Read more: HSE apologises again over Grace foster case, but insists there is no evidence of a cover-up

Tusla said it had completed an initial HR review and would be studying the reports and liaising with gardaí before deciding on further action.

No disciplinary action can be taken against former health service employees who have retired. The retirees include three people who sat on a committee that overturned an earlier decision to remove Grace from the home in 1996, after another family had made allegations of sexual abuse against the male foster carer.

Inexplicably, the committee decided not to refer any more children to the foster home, but decided Grace should stay.

Gardaí previously investigated allegations about the foster home and five separate files were sent to the Director of Public Prosecutions.

However, those investigations focused on the family running the foster home and encountered major difficulties in securing evidence or statements due to the disabilities of the children involved.

Timeline of sad series of events

1970s: A family in the south-east applied to take part in a holiday respite scheme for children. Approval was given but there is no evidence checks were made on the family or the home.

1985-87: The family were approved as foster carers to take up to two children during July and August but ended up taking many more. Under the rules, there should have been reviews every six months by the health board, but there were none.

1989: A non-verbal intellectually disabled 11-year-old girl, known as Grace, was placed with the foster family on a "short-term placement" and sent to the nearest special school. But she soon stopped going due to transport problems.

1995: Grace, then 17, began going to a day service. She started showing signs of distress. Staff noticed bruising on her body. The foster family deflected questions about the bruising.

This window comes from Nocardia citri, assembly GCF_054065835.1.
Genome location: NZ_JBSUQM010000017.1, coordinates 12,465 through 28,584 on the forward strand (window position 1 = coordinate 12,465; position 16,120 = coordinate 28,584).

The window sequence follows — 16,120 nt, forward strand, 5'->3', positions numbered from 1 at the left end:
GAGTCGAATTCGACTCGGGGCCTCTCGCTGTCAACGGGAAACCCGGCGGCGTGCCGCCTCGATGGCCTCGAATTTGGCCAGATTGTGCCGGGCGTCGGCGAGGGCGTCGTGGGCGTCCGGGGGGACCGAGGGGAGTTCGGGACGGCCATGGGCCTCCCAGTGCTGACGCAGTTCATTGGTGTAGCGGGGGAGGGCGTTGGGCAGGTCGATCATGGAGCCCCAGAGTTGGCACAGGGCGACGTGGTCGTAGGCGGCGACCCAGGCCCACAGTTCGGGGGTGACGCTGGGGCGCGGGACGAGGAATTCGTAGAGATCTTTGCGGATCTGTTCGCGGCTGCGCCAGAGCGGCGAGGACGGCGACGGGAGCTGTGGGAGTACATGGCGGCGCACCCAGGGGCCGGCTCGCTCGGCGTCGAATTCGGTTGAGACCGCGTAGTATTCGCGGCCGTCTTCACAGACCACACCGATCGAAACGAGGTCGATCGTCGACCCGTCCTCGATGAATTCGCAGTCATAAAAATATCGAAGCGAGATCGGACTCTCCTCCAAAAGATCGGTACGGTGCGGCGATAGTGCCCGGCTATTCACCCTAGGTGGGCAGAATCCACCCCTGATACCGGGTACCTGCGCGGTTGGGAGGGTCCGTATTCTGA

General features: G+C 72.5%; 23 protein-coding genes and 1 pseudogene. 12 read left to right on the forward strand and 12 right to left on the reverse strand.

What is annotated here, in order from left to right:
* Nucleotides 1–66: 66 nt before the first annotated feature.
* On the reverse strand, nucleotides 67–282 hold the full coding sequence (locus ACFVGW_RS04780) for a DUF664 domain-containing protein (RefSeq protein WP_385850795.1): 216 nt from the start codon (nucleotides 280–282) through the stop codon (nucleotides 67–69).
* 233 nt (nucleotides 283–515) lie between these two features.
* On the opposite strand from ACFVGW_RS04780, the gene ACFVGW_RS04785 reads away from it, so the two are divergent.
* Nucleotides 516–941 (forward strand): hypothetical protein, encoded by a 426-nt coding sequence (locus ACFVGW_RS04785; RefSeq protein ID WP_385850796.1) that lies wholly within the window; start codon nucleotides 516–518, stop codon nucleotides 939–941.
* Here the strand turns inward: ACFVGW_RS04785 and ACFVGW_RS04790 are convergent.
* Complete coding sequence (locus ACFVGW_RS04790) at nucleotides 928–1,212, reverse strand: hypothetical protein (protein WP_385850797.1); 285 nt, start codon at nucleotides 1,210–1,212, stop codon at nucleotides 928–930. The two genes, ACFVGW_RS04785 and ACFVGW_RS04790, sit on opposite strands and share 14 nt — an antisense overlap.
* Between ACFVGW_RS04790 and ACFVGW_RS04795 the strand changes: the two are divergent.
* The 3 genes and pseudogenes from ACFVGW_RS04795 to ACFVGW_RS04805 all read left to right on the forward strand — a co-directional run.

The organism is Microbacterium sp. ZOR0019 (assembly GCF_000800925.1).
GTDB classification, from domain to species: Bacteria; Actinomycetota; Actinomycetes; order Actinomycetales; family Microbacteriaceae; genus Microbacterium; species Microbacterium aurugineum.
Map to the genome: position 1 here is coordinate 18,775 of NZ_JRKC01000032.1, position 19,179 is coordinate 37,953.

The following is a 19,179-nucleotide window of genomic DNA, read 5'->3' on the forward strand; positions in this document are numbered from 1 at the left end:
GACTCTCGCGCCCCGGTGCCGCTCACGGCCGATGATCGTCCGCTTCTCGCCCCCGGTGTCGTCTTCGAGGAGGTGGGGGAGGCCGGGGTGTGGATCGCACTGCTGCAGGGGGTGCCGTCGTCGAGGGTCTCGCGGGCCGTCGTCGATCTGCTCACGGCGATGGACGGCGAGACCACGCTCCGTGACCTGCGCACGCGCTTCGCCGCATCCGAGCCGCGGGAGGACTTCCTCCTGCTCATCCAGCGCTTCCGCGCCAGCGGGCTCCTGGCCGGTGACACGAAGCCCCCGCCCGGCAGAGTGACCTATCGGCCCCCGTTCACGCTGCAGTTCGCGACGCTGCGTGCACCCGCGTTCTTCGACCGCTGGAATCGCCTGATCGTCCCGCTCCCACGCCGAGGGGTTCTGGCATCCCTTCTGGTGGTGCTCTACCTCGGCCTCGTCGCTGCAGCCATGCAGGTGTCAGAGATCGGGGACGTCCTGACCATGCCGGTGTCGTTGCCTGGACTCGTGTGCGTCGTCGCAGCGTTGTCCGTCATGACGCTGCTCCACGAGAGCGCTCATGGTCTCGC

1996: The mother of another child alleged her daughter had been sexually abused by the foster father. In April, a decision was taken by the health board to find Grace a new home, but the foster family protested. The decision was reversed that October, for reasons which remain unclear. It was decided Grace should remain, but no other children were to be sent there. Making Grace a ward of court was considered, but never followed up.

2000: The foster father died that June.

2004: After a number of years where it appears Grace was largely forgotten about by the health board, a question arose about her place on a waiting list for a residential placement elsewhere. This was turned down by the foster mother.

2007-08: Grace's birth mother gave permission for her daughter to be moved to a residential placement. But there were disagreements among HSE staff. Some believed she needed to become a ward of court first.

2009. That March, day service staff saw bruising on Grace's thighs and breasts. She was sent to a sexual-assault treatment unit but was returned to the foster family amid confusion over finding her another place to stay. She was eventually removed from the home at the insistence of social workers that July. The social workers made protected disclosures highlighting a range of failings and questioned whether the HSE had acted in Grace's interests.

2012-2015: Reports were commissioned by the HSE.

2017: The reports were finally published, revealing health service staff failed in their duty of care to Grace and other children. Eleven HSE and Tusla staff are now expected to face disciplinary proceedings.

Irish Independent